Consider requests from the government for enhancements to an open source project that receives significant support from a corporation. Now, consider also that corporation bidding for a different contract (for example, to provide servers to a government agency). If the corporation quickly brings the government's requested enhancements to the top of the list, and provides extra development resources to get those changes completed as soon as possible, while at the same time it is bidding for a contract to sell hardware to perhaps the same agency -- isn't that going to give the appearance of a conflict of interest? That could be construed as giving someone in government quite a big free lunch.
So, while it's great that government is beginning to adopt open source software, I think there are some issues, involving the interaction between corporations that support open source projects and also seek to sell servers or other technology to the government, that are going to have to be worked out somewhere down the line. The government's adoption of open source software ultimately necessitates a new set of technology procurement protocols. Until these protocols are in place, open source is open to being perceived by some as a tool that corporations can use to game the government technology procurement process.
The importance of information exchange in Health Care will continue to grow
and the Federal Goverment has several projects to improve it, while also trying to reduce costs.
as Bill wrote earlier in the year,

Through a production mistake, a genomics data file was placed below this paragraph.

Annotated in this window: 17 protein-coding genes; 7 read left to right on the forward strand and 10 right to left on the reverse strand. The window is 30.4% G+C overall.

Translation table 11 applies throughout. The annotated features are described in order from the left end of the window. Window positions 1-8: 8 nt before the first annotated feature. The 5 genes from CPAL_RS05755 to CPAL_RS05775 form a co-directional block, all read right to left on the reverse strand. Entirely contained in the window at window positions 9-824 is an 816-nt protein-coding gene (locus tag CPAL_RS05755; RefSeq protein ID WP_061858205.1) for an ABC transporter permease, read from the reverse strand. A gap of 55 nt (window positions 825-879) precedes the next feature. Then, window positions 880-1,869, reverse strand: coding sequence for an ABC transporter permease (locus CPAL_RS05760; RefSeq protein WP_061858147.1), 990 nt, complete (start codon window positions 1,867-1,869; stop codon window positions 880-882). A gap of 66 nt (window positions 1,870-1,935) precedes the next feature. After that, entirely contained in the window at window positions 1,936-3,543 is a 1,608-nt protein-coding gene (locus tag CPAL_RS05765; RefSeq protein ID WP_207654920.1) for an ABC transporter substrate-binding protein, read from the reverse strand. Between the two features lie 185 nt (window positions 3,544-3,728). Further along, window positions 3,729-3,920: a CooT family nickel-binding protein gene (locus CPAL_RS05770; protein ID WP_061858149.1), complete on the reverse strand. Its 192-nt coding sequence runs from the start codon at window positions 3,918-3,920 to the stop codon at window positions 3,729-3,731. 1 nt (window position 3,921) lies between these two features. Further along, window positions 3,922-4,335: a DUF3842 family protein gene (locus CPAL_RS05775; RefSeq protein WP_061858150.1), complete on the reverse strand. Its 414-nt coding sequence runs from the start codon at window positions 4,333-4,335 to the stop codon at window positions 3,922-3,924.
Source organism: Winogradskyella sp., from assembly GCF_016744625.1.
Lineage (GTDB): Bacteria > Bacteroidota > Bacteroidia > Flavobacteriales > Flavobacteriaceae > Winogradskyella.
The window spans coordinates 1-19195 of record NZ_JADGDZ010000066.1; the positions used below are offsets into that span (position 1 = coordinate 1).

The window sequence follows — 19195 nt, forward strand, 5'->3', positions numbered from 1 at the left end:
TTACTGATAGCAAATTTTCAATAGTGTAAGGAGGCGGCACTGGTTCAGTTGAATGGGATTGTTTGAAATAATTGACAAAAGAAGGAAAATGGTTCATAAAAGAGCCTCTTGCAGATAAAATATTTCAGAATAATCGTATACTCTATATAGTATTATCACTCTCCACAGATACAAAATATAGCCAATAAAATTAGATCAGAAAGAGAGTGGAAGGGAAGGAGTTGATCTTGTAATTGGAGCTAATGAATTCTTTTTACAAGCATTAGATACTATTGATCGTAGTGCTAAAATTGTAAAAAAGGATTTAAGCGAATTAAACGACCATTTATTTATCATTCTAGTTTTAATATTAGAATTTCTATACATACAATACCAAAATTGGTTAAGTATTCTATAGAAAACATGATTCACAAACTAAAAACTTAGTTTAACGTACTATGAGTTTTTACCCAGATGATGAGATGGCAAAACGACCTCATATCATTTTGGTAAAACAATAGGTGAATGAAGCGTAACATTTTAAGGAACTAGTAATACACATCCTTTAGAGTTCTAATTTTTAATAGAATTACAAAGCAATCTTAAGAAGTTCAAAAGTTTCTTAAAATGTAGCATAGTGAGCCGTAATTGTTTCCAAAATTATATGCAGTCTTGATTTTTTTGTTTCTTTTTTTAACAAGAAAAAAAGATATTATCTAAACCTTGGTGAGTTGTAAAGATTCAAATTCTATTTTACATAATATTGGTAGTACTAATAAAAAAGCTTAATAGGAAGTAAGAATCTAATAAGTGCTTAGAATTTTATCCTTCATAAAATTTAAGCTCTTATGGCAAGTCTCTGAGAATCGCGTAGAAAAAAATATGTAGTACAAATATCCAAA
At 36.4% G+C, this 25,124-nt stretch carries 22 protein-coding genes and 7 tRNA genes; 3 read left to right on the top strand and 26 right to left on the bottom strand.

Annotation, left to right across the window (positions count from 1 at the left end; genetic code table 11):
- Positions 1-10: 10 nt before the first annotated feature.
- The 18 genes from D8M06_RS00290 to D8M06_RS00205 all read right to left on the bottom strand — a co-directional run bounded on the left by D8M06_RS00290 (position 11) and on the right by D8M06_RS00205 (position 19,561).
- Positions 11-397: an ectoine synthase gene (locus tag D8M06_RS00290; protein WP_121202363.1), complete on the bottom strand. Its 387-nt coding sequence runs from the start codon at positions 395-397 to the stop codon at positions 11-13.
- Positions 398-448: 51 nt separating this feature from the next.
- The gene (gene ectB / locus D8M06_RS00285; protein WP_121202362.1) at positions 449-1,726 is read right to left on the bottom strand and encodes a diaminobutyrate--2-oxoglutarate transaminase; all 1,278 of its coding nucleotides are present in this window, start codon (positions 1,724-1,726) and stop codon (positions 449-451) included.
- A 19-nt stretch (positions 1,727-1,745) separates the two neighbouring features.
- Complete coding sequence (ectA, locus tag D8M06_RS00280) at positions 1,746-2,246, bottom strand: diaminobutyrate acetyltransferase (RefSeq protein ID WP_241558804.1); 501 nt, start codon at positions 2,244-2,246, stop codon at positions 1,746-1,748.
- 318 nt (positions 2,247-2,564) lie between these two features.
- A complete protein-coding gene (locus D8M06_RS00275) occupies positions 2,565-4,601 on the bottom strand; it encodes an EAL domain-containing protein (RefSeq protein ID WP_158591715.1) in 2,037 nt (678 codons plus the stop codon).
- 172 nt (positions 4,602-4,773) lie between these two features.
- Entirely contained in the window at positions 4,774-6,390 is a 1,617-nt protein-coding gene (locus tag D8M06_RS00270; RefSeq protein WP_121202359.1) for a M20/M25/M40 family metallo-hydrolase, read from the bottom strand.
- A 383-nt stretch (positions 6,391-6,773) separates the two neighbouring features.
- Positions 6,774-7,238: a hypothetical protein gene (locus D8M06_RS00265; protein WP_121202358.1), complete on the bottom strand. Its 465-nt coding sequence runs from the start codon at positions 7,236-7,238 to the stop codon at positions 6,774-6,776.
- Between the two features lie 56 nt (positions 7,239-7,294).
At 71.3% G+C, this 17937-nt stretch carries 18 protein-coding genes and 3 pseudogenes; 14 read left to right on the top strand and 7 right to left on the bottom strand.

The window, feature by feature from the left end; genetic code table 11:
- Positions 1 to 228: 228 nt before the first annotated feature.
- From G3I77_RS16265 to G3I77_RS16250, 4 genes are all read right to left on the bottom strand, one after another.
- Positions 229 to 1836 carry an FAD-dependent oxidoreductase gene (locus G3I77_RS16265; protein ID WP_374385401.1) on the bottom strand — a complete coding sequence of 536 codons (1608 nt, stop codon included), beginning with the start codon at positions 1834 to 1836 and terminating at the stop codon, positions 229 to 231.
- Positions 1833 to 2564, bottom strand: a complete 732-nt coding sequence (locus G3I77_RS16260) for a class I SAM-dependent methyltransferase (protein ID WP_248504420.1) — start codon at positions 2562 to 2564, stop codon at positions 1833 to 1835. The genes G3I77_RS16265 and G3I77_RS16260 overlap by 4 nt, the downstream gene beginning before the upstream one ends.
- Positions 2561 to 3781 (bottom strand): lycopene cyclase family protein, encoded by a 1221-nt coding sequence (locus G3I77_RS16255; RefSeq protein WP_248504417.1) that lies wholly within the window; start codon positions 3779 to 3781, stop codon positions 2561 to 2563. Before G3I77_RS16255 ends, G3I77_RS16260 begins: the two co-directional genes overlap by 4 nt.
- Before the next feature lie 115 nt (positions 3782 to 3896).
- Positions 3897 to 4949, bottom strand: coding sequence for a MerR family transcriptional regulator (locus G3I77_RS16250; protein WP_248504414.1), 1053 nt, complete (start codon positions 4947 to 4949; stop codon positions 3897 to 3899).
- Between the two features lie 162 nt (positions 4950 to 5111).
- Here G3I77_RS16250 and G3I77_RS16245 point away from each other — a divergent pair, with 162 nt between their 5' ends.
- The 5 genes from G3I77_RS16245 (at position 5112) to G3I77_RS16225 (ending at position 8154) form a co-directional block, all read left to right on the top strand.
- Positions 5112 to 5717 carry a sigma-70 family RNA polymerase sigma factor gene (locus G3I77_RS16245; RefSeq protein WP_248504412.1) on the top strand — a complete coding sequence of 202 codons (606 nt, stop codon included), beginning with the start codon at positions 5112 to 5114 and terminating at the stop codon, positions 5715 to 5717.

Sun's Open Source has been
actively engaged in this. Added - Just noticed Tim O'Reilly's note on
WhiteHouse.GOV's stack. They use MySQL, Drupal and Apache...
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In today's Weblogs, Henry Story invites people to Come to the Free Social Web Camp in Santa Clara on Nov 2nd!:
The W3C Social Web Incubator Group is organizing a free Bar Camp in the Santa Clara Sun Campus on November 2nd to foster a wide ranging discussion on the issues required to build the global Social Web. Imagine a world where everybody could participate easily in a distributed yet secure Social Web. In such a world every one will be able to control their own information, and every business would be able to enter into a conversation with customers, researchers, government agencies and partners as easily as they can now start a conversation with someone on Facebook. What is needed to go in the direction of The Internet of Subjects Manifesto? What existing technologies can we build on? What is missing? ...
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In the Forums,
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The current java.net Poll asks Do you plan to use the new IntelliJ IDEA Community Edition? The poll will run through Thursday.
Our current "(Not So) Stupid Questions" topic for discussion is Does Java Speak for Itself? It was suggested at Oracle OpenWorld that Java indeed does speak for itself. But, what does that statement mean? Does it have any truth? Register your view by posting a comment.